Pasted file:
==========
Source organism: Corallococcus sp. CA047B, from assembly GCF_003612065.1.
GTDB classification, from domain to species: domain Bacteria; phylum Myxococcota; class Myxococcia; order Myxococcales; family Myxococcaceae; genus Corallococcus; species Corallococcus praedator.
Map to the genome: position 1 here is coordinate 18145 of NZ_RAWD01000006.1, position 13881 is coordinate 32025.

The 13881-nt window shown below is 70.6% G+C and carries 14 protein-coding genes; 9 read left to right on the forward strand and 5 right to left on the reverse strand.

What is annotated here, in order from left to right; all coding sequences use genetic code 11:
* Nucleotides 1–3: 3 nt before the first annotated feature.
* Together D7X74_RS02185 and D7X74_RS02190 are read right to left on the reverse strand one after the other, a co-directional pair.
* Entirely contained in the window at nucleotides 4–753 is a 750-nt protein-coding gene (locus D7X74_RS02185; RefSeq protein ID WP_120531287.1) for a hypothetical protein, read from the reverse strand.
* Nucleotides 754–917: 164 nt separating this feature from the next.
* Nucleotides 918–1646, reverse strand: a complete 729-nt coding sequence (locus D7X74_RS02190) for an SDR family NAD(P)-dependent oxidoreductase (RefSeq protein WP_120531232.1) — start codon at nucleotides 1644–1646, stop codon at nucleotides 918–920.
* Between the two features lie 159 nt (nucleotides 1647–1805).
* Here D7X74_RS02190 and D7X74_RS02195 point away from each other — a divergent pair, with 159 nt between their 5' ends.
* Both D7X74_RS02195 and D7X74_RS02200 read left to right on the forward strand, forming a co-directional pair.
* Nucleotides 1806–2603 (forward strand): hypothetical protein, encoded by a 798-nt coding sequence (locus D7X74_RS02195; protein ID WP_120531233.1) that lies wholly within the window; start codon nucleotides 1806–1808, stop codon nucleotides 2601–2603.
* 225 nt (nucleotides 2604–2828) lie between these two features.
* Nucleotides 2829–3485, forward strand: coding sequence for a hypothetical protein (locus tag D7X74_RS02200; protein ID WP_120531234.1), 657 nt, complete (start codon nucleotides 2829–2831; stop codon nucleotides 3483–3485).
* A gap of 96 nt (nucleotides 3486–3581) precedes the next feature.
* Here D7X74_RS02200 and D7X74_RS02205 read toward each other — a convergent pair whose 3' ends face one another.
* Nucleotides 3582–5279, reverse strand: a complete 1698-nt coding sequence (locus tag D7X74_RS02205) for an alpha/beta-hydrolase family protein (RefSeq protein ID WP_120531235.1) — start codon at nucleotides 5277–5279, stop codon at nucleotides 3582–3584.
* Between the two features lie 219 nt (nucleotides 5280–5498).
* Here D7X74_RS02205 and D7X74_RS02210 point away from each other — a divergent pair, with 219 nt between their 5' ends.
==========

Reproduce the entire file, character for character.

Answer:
Source organism: Corallococcus sp. CA047B, from assembly GCF_003612065.1.
GTDB classification, from domain to species: domain Bacteria; phylum Myxococcota; class Myxococcia; order Myxococcales; family Myxococcaceae; genus Corallococcus; species Corallococcus praedator.
Map to the genome: position 1 here is coordinate 18145 of NZ_RAWD01000006.1, position 13881 is coordinate 32025.

The 13881-nt window shown below is 70.6% G+C and carries 14 protein-coding genes; 9 read left to right on the forward strand and 5 right to left on the reverse strand.

What is annotated here, in order from left to right; all coding sequences use genetic code 11:
* Nucleotides 1–3: 3 nt before the first annotated feature.
* Together D7X74_RS02185 and D7X74_RS02190 are read right to left on the reverse strand one after the other, a co-directional pair.
* Entirely contained in the window at nucleotides 4–753 is a 750-nt protein-coding gene (locus D7X74_RS02185; RefSeq protein ID WP_120531287.1) for a hypothetical protein, read from the reverse strand.
* Nucleotides 754–917: 164 nt separating this feature from the next.
* Nucleotides 918–1646, reverse strand: a complete 729-nt coding sequence (locus D7X74_RS02190) for an SDR family NAD(P)-dependent oxidoreductase (RefSeq protein WP_120531232.1) — start codon at nucleotides 1644–1646, stop codon at nucleotides 918–920.
* Between the two features lie 159 nt (nucleotides 1647–1805).
* Here D7X74_RS02190 and D7X74_RS02195 point away from each other — a divergent pair, with 159 nt between their 5' ends.
* Both D7X74_RS02195 and D7X74_RS02200 read left to right on the forward strand, forming a co-directional pair.
* Nucleotides 1806–2603 (forward strand): hypothetical protein, encoded by a 798-nt coding sequence (locus D7X74_RS02195; protein ID WP_120531233.1) that lies wholly within the window; start codon nucleotides 1806–1808, stop codon nucleotides 2601–2603.
* 225 nt (nucleotides 2604–2828) lie between these two features.
* Nucleotides 2829–3485, forward strand: coding sequence for a hypothetical protein (locus tag D7X74_RS02200; protein ID WP_120531234.1), 657 nt, complete (start codon nucleotides 2829–2831; stop codon nucleotides 3483–3485).
* A gap of 96 nt (nucleotides 3486–3581) precedes the next feature.
* Here D7X74_RS02200 and D7X74_RS02205 read toward each other — a convergent pair whose 3' ends face one another.
* Nucleotides 3582–5279, reverse strand: a complete 1698-nt coding sequence (locus tag D7X74_RS02205) for an alpha/beta-hydrolase family protein (RefSeq protein ID WP_120531235.1) — start codon at nucleotides 5277–5279, stop codon at nucleotides 3582–3584.
* Between the two features lie 219 nt (nucleotides 5280–5498).
* Here D7X74_RS02205 and D7X74_RS02210 point away from each other — a divergent pair, with 219 nt between their 5' ends.